What I did not realise until recently was how shockingly low the salaries are in state sector and grammar now. Top this with ridiculous competition from unskilled and inexperienced trainees they want to hire on the cheap, coupled with a very content heavy curriculum which rewards inference and insight acquired from experienced teachers..you have problems. Then I saw this ad. You would earn more as a night time stock manager at Sainsbury’s for 12 hours a week. The position is probably not even the worse out there, but it would still be really hard and underpaid and it shows why teaching us declining.
    This school is located in one of the richest parts of Surrey. So you can only assume that if they are this tight on pay and conditions here, lord help the rest of the UK. They will end up with an inexperienced kid who they will exploit, exhaust, burn out and repeat on next year with another mark. The school may have no choice, this may be all they can afford, but it’s another nail in the coffin for the profile of teaching in this country.
    It is also unfair competition for proper teachers who are being shamelessly undercut...Who on earth would do all this for that salary? Why on earth can’t the school throw in the extra ten k to hire a fully trained teacher who gives a flick and is likely to stay on? It is a mystery....

    This post will be based a XXXXXXXXXX School, a popular oversubscribed school situated in 15 acres of Green Belt Land close to the centre of Esher, however could also involve work at other schools in the Trust.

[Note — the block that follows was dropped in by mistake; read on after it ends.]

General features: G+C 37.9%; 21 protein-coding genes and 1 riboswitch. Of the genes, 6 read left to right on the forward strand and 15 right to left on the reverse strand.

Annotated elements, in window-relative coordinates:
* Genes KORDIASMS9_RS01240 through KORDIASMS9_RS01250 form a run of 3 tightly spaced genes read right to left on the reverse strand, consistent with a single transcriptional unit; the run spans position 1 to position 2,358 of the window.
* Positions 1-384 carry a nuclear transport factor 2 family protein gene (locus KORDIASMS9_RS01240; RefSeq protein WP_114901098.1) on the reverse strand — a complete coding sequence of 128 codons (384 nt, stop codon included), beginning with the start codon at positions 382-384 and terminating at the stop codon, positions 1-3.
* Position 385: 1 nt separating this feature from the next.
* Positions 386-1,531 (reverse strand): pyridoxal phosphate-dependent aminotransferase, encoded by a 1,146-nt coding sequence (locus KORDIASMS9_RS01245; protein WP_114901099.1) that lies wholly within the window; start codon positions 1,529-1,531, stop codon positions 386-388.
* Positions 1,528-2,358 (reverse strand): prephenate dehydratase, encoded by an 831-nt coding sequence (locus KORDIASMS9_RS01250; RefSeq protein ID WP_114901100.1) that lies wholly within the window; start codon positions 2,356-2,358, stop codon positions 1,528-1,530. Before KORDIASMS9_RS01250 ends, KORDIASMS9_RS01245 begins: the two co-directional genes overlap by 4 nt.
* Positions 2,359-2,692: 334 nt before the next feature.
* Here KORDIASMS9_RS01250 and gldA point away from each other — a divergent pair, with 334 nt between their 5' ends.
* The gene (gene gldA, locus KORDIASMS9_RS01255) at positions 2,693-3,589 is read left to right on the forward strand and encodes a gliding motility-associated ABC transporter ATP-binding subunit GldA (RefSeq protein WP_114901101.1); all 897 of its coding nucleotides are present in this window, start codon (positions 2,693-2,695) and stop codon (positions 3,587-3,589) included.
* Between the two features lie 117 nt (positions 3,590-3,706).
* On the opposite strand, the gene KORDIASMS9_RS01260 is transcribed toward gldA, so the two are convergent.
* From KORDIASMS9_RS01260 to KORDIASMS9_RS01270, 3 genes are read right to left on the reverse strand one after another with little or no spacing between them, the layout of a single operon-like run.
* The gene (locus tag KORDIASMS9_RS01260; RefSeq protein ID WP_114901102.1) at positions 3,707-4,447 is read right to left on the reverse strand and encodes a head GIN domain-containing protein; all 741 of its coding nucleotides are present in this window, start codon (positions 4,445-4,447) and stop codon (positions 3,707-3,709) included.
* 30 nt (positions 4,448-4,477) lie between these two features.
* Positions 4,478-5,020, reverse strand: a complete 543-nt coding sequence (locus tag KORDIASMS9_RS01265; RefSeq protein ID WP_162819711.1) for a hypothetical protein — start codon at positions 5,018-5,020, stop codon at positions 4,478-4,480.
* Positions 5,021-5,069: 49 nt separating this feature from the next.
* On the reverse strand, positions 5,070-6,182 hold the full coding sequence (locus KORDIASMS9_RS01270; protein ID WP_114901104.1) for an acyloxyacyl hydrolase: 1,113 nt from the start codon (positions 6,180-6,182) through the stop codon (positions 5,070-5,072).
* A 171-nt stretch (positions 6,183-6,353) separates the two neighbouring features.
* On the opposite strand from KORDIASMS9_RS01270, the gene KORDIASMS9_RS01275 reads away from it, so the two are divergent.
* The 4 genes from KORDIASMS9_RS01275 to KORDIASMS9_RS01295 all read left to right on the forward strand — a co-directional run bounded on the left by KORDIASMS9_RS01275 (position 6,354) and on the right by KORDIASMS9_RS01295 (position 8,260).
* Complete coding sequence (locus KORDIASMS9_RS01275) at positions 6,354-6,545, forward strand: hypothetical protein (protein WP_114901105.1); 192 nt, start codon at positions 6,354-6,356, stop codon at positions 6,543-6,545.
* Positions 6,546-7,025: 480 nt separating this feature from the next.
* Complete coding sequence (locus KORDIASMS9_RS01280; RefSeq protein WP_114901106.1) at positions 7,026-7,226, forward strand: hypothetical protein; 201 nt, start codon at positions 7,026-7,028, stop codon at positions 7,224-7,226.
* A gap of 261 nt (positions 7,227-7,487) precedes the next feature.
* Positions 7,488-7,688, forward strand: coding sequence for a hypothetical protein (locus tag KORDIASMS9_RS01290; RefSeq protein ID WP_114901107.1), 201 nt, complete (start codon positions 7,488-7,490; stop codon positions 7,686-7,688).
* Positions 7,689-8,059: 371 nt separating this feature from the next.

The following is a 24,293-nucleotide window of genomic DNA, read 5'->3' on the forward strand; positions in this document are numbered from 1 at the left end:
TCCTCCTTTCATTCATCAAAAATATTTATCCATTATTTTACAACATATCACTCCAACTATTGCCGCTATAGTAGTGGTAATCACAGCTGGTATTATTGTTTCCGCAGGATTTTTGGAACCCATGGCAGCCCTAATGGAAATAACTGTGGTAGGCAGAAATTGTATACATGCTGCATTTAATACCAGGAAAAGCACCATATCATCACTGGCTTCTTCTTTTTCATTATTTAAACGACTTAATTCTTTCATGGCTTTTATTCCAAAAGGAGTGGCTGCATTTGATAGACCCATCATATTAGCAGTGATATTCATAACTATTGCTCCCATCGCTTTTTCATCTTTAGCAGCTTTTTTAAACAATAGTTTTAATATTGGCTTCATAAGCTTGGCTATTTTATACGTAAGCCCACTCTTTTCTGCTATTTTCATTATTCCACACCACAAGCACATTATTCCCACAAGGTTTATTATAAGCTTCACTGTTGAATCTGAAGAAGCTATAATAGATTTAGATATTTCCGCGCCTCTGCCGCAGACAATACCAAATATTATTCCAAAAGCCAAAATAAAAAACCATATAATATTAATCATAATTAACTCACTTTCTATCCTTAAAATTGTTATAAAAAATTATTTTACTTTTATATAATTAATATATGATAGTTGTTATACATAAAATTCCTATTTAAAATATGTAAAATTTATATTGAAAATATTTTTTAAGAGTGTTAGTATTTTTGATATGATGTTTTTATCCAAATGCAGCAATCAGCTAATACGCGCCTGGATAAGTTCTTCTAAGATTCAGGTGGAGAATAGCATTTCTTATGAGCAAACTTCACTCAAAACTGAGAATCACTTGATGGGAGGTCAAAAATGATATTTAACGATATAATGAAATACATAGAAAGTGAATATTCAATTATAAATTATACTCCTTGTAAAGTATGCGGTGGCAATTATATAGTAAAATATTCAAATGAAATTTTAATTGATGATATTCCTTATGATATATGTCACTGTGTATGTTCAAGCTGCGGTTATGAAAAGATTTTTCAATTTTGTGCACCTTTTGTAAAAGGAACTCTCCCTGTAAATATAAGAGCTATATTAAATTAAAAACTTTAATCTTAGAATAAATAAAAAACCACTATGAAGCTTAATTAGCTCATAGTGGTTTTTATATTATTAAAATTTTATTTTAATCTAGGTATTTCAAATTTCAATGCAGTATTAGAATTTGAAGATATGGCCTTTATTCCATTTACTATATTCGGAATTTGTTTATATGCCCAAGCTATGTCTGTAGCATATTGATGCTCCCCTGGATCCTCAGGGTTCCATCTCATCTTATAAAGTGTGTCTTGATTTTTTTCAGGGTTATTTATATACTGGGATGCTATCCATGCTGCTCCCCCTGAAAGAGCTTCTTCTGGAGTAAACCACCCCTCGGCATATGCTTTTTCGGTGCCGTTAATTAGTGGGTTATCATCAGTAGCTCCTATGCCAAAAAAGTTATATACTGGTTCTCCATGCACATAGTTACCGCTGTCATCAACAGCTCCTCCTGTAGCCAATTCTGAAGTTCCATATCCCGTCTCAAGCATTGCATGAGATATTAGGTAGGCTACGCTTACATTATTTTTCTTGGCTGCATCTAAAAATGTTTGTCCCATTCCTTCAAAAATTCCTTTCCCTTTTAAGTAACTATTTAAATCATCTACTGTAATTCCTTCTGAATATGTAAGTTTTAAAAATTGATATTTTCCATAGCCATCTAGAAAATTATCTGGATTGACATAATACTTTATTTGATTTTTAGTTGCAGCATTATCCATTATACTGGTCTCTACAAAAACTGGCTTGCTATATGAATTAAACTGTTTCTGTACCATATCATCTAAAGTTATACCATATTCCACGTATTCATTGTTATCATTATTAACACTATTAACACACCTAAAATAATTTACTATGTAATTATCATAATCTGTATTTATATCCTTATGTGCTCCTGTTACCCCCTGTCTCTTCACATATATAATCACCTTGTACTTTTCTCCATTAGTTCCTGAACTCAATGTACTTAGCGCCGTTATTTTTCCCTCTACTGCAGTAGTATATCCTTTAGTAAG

What we can offer you:
    - Friendly, welcoming and highly motivated staff
    - A team ethos whereby all staff support each other and share resources and good practice
    - High aspirations for everyone in our school community
    Benefits of working here include:
    Local Government Pension Scheme
    - Ample onsite parking
    - Use of fully equipped Gym out of school hours
    - MyBenefits: A reward scheme for employees of Surrey County Council, includes Childcare Vouchers, Cycle to Work, etc.
    A two week October half-term holiday

    Ideal working pattern (but room for negotiation):
    Monday to Thursday: 08.30 to 16.00 (this includes 55 minutes of unpaid breaks each day)
    Friday: 08.30 to 15.00 (this includes 55 minutes of unpaid breaks)
    There may be a requirement for you to work up to an additional 8 hours a year to attend staff meetings, for which you will receive an additional payment.
    31 hours and 55 minutes per week, term time only (37.6 weeks), Grade S5
    Surrey pay scale PS5 full time salary £21,169 – £23,367

    Pro rata starting salary will be £15,426 per annum
    JohnJCazorla and agathamorse like this.
  10. dunnocks

    dunnocks Star commenter

    what is the actual job title?
  11. Mrsmumbles

    Mrsmumbles Star commenter

    Some bleugh like graduate junior school teacher. Gawd it is so annoying. Dumb, dumb, dumb it all down.....
    agathamorse likes this.
  12. DrJay

    DrJay Occasional commenter

    Is the chap the school bursar who probably gained chartered accountancy and worked their way up without attending a university? Otherwise, I can’t imagine such a person becoming SLT. Or am I being naive? Has English schools stooped this low?
  13. DrJay

    DrJay Occasional commenter